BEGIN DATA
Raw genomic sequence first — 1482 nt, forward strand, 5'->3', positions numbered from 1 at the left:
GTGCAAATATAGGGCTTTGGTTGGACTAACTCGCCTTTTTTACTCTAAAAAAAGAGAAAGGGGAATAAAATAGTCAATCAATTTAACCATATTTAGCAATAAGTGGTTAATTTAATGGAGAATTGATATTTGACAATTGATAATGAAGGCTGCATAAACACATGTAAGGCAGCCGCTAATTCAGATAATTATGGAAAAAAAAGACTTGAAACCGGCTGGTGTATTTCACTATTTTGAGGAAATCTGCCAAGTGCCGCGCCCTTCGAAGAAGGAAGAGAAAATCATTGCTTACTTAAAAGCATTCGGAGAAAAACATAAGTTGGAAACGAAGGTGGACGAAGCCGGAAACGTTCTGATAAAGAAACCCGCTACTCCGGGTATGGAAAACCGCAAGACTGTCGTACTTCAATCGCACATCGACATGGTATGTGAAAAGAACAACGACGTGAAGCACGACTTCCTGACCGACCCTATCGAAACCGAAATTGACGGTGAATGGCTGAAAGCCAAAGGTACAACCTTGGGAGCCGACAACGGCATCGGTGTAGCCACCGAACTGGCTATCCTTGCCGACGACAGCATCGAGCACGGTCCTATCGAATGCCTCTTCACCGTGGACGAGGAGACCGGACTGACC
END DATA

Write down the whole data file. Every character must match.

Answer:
Raw genomic sequence first — 1482 nt, forward strand, 5'->3', positions numbered from 1 at the left:
GTGCAAATATAGGGCTTTGGTTGGACTAACTCGCCTTTTTTACTCTAAAAAAAGAGAAAGGGGAATAAAATAGTCAATCAATTTAACCATATTTAGCAATAAGTGGTTAATTTAATGGAGAATTGATATTTGACAATTGATAATGAAGGCTGCATAAACACATGTAAGGCAGCCGCTAATTCAGATAATTATGGAAAAAAAAGACTTGAAACCGGCTGGTGTATTTCACTATTTTGAGGAAATCTGCCAAGTGCCGCGCCCTTCGAAGAAGGAAGAGAAAATCATTGCTTACTTAAAAGCATTCGGAGAAAAACATAAGTTGGAAACGAAGGTGGACGAAGCCGGAAACGTTCTGATAAAGAAACCCGCTACTCCGGGTATGGAAAACCGCAAGACTGTCGTACTTCAATCGCACATCGACATGGTATGTGAAAAGAACAACGACGTGAAGCACGACTTCCTGACCGACCCTATCGAAACCGAAATTGACGGTGAATGGCTGAAAGCCAAAGGTACAACCTTGGGAGCCGACAACGGCATCGGTGTAGCCACCGAACTGGCTATCCTTGCCGACGACAGCATCGAGCACGGTCCTATCGAATGCCTCTTCACCGTGGACGAGGAGACCGGACTGACC